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Ultrafast ultrasound localization microscopy for deep super-resolution vascular imaging

Abstract

Non-invasive imaging deep into organs at microscopic scales remains an open quest in biomedical imaging. Although optical microscopy is still limited to surface imaging owing to optical wave diffusion and fast decorrelation in tissue, revolutionary approaches such as fluorescence photo-activated localization microscopy led to a striking increase in resolution by more than an order of magnitude in the last decade1. In contrast with optics, ultrasonic waves propagate deep into organs without losing their coherence and are much less affected by in vivo decorrelation processes. However, their resolution is impeded by the fundamental limits of diffraction, which impose a long-standing trade-off between resolution and penetration. This limits clinical and preclinical ultrasound imaging to a sub-millimetre scale. Here we demonstrate in vivo that ultrasound imaging at ultrafast frame rates (more than 500 frames per second) provides an analogue to optical localization microscopy by capturing the transient signal decorrelation of contrast agents—inert gas microbubbles. Ultrafast ultrasound localization microscopy allowed both non-invasive sub-wavelength structural imaging and haemodynamic quantification of rodent cerebral microvessels (less than ten micrometres in diameter) more than ten millimetres below the tissue surface, leading to transcranial whole-brain imaging within short acquisition times (tens of seconds). After intravenous injection, single echoes from individual microbubbles were detected through ultrafast imaging. Their localization, not limited by diffraction, was accumulated over 75,000 images, yielding 1,000,000 events per coronal plane and statistically independent pixels of ten micrometres in size. Precise temporal tracking of microbubble positions allowed us to extract accurately in-plane velocities of the blood flow with a large dynamic range (from one millimetre per second to several centimetres per second). These results pave the way for deep non-invasive microscopy in animals and humans using ultrasound. We anticipate that ultrafast ultrasound localization microscopy may become an invaluable tool for the fundamental understanding and diagnostics of various disease processes that modify the microvascular blood flow, such as cancer, stroke and arteriosclerosis.

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Figure 1: Principle of uULM.
Figure 2: Spatial resolution and quantification of uULM in the rat brain cortex through a thinned skull window.
Figure 3: uULM of the rat brain through a thinned skull window or through the intact skull.

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Acknowledgements

This work was supported principally by the Agence Nationale de la Recherche (ANR), within the project ANR MUSLI. We thank the Fondation Pierre-Gilles de Gennes for funding C.E. The laboratory was also supported by LABEX WIFI (Laboratory of Excellence ANR-10-LABX-24) within the French Program “Investments for the Future” under reference ANR-10-IDEX-0001-02 PSL*.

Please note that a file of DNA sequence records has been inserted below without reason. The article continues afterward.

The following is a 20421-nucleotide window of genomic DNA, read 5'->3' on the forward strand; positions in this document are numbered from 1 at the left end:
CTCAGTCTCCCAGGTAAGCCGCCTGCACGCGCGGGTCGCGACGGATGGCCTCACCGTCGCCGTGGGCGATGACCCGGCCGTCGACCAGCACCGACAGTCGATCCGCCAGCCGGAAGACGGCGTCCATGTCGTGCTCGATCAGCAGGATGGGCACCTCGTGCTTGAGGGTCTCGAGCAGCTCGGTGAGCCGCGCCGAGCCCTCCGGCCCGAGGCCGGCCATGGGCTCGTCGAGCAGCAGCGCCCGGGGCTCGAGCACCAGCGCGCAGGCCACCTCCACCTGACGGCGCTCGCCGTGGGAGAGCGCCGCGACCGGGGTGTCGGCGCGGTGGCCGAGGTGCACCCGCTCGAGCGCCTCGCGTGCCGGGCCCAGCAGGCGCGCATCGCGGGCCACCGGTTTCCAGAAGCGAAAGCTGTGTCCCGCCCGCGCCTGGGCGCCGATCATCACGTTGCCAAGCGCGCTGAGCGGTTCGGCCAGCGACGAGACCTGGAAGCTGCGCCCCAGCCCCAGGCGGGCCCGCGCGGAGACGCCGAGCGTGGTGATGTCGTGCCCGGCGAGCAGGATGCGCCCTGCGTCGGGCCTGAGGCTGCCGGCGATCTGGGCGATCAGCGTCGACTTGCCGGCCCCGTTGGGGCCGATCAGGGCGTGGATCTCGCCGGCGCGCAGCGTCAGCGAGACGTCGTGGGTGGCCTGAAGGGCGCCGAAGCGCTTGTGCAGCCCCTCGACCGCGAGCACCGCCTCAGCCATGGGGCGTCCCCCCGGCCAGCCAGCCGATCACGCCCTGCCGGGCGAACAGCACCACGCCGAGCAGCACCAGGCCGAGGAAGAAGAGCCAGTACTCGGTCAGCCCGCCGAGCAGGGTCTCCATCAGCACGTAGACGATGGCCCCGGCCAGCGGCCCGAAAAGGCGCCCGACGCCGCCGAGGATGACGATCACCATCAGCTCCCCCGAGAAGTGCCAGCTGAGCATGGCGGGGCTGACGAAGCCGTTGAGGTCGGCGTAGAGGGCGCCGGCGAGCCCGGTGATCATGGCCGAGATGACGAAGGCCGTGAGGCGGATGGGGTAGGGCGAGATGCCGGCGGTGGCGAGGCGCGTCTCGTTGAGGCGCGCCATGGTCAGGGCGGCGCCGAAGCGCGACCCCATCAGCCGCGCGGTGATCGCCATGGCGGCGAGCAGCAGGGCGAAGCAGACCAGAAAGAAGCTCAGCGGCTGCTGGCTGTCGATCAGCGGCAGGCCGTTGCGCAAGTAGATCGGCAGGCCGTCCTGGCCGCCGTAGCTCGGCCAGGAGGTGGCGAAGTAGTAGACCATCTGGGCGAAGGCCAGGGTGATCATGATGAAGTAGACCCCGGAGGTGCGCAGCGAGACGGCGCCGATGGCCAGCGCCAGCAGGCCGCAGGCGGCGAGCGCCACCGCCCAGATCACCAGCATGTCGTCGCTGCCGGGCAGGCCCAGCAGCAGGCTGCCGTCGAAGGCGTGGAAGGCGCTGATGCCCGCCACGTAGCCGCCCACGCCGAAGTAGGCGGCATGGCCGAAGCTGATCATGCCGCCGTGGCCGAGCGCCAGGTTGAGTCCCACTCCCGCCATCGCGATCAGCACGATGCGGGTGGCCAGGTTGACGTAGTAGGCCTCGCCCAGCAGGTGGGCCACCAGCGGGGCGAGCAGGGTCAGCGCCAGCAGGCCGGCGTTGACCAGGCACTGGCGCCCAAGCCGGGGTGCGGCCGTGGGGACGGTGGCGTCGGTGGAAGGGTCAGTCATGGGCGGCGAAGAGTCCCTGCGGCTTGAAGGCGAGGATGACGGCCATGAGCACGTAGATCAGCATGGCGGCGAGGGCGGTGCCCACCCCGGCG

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Correspondence to Mickael Tanter.

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M.T. is a co-founder, shareholder and scientific advisor of Supersonic Imagine. All other authors declare no competing financial interests.

Extended data figures and tables

Extended Data Figure 1 Schema of the temporal and spatial localization of unique sources.

a, Stack of B-mode images. The region of interest corresponds to a region of 2 mm × 1.1 mm within the cortex. b, Spatiotemporal filtering of the B-mode images shows the presence of decorrelating microbubbles in each frame (1–4). c, The four representative frames are separated by 44 ms (1–4). d, Computed two-dimensional PSF of the rescaled and filtered ultrafast acquisitions. These echoes are then interpolated and the Cartesian coordinates of their centre is obtained (1–4). The summit of each two-dimensional Gaussian profile identifies the centroid of each separable source.

Source data

Extended Data Figure 2 uULM coronal scan (anterior–posterior) of the entire rat brain through a thinned skull window.

ai, The ultrasound probe was driven by a micro-step motor to perform uULM on different imaging planes separated by 500 μm. We reconstructed the vascularization of the rat brain at the following coordinates: Bregma −0.5 mm (a), −1 mm (b), −1.5 mm (c), −2 mm (d), −2.5 mm (e), −3 mm (f), −3.5 mm (g), −4 mm (h), −4.5 mm (i).

Extended Data Figure 3 Anterior–posterior scan of in-plane velocity maps of the rat forebrain through a thinned skull window.

ai, Velocity maps for the different coronal planes presented in Extended Data Fig. 2.

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Supplementary information

Individual microbubble tracks within the cortex

Individual microbubble tracks within the cortex. (AVI 5333 kb)

Ultrafast ultrasound localization microscopy over multiple coronal plane of the cortex

Ultrafast ultrasound localization microscopy over multiple coronal plane of the cortex. (AVI 3137 kb)

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Errico, C., Pierre, J., Pezet, S. et al. Ultrafast ultrasound localization microscopy for deep super-resolution vascular imaging. Nature 527, 499–502 (2015). https://doi.org/10.1038/nature16066

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